Global Growth Hits a Soft Patch

On Friday we were in Sao Paulo, Brazil, to release our update to the IMF’s World Economic Outlook.

Despite a mild slowdown, the global economic recovery continues but the road to health will be a long one.  Downside risks, both old and new, are increasing.

Our world forecast is 4.3% growth for 2011, and 4.5% for 2012, so down by 0.1% for 2011, and unchanged for 2012, relative to April.  This figure hides very different performances for advanced economies on the one hand, and for emerging and developing economies on the other.

We forecast advanced economies to grow at 2.2% for 2011, and 2.6% for 2012, down by 0.2% in 2011, and unchanged for 2012.  And our forecast for emerging and developing economies is 6.6% growth for 2011 and 6.4% for 2012, up by 01.% for 2011, and down by 0.1% for 2012.

Two advanced countries have seen larger downward revisions.  The first is Japan where we now predict negative growth for 2011.   Disruptions from the earthquake have been stronger than we anticipated, and account for most of the decline.  We expect these problems to go away, and the economy to rebound more strongly in 2012.

The second is the United States, where we have revised our forecasts down by 0.3% in 2011, and 0.2% in 2012.    While it is too early to tell, we see this as a bump in the road rather than something more worrisome.  Special factors, in particular the effect of oil prices on disposable income, appear to have played an important role.   But, assuming oil prices stay broadly stable, in line with financial markets’ expectations, spending by consumers and firms should remain steady in what is, admittedly, a weak recovery.

Brakes to growth are still very much present in advanced countries.    Fiscal consolidation is needed, but weighs on demand in most countries.  Continuing weaknesses in the financial system, in particular undercapitalized banks, are slowing down lending.    By contrast, many emerging market countries face the risk of overheating.   While they are tightening policy, many of them will need to do more.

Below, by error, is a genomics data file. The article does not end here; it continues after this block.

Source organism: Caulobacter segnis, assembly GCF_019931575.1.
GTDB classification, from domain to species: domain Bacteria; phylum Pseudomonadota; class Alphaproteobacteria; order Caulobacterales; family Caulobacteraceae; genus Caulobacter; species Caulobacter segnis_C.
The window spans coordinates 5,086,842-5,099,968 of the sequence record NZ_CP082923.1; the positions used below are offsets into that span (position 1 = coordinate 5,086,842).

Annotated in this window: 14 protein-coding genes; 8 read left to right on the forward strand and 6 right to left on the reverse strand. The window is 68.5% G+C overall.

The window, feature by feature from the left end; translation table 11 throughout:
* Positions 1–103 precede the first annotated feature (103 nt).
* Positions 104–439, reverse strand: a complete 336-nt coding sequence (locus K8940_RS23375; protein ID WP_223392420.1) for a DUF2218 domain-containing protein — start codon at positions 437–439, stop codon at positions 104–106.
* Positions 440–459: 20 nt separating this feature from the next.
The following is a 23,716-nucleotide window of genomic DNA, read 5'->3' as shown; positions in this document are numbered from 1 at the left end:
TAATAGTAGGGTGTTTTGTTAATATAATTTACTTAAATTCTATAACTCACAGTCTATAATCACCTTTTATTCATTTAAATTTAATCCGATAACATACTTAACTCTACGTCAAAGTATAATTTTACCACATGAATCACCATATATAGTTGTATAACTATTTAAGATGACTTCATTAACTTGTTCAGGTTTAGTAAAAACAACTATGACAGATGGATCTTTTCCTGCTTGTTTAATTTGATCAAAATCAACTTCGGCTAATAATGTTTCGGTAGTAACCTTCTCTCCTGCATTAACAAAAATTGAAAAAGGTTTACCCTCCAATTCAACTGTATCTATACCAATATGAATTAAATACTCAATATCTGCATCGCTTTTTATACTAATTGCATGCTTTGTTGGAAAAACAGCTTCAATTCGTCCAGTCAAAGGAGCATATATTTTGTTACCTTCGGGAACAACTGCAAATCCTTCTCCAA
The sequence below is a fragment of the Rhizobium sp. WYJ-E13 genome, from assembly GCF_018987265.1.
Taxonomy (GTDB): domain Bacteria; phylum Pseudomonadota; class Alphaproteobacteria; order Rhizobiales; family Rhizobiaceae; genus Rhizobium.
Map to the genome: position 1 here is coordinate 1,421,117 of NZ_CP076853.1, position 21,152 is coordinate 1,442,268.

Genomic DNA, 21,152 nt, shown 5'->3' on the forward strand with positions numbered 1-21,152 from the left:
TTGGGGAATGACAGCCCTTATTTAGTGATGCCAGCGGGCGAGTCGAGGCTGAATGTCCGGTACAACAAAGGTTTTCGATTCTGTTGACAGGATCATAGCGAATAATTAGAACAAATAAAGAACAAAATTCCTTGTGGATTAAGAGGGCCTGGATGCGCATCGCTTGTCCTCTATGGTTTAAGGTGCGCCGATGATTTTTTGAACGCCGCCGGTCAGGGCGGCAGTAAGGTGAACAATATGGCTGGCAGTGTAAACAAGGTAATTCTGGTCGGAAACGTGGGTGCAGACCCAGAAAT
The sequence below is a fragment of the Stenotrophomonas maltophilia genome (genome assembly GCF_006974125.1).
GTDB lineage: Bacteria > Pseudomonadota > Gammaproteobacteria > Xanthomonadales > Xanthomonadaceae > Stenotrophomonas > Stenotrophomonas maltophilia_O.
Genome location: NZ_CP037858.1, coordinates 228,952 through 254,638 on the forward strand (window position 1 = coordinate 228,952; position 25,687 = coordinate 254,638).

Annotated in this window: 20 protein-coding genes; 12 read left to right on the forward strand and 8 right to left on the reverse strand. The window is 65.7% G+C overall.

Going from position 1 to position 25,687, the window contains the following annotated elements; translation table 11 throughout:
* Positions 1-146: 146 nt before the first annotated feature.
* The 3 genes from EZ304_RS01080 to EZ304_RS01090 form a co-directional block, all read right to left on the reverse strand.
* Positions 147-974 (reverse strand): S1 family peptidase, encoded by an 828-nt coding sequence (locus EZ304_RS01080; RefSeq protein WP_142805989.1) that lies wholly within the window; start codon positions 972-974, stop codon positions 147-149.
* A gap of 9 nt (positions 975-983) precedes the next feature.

Risks to the recovery are clear, and more to the downside than 3 months ago.    I shall focus on three such risks.

  • The first and obvious one comes from Europe. In the best of cases, improving competitiveness and returning to fiscal health in some of these countries will be a long and painful process.  It will require strong policies, namely fiscal consolidation, structural reforms, and policies which protect the most vulnerable.  It will also require help and outside financing, official and private.  These countries cannot do it alone.

The stakes are very high:  failure to commit to and implement policies, or failure to deliver on financing, hold the risk of triggering disorderly financial and sovereign defaults.   Contagion through various channels to the rest of Europe then holds the risk of derailing the European recovery and perhaps even the world recovery.

  • The second risk is on the fiscal side, and affects a large number of advanced countries.  Many countries, including the United States, are yet to put in place a convincing medium term fiscal consolidation plan.  Such a lack of adjustment leads markets to worry.  Worries lead to higher risk premia, increasing the cost of borrowing not only for the sovereign but also for private borrowers.   Or they force countries into precipitated fiscal adjustments, leading also to sharp decreases in demand.  In both cases, growth may be derailed.
  • The third risk concerns emerging market economies.   The difference between a strong and an overheating economy is often difficult to tell in real time, but there are reasons to think that a number of emerging countries may be close to crossing the line.  Inflation is increasing beyond what can be explained by commodity and food prices.  Credit growth rates and some asset prices are starting to look high relative to historical standards.

Some economies, with both strong domestic demand and strong capital inflows, face difficult policy choices.  Some countries, in particular in Asia, should allow for further appreciation of their currency and a reduction of their current account surplus.  Others, in particular in Latin America, have already allowed for a substantial appreciation, and their adjustment must take place at other margins.  All must use the right combination of instruments at their disposal, fiscal, monetary, and macro prudential, to slow their economies in time and avoid costly boom-bust cycles.

So the global recovery continues.  But the road to health is still a long one.   And it is surely no time to relax.

This post originally appeared at iMFdirect and is reproduced here with permission.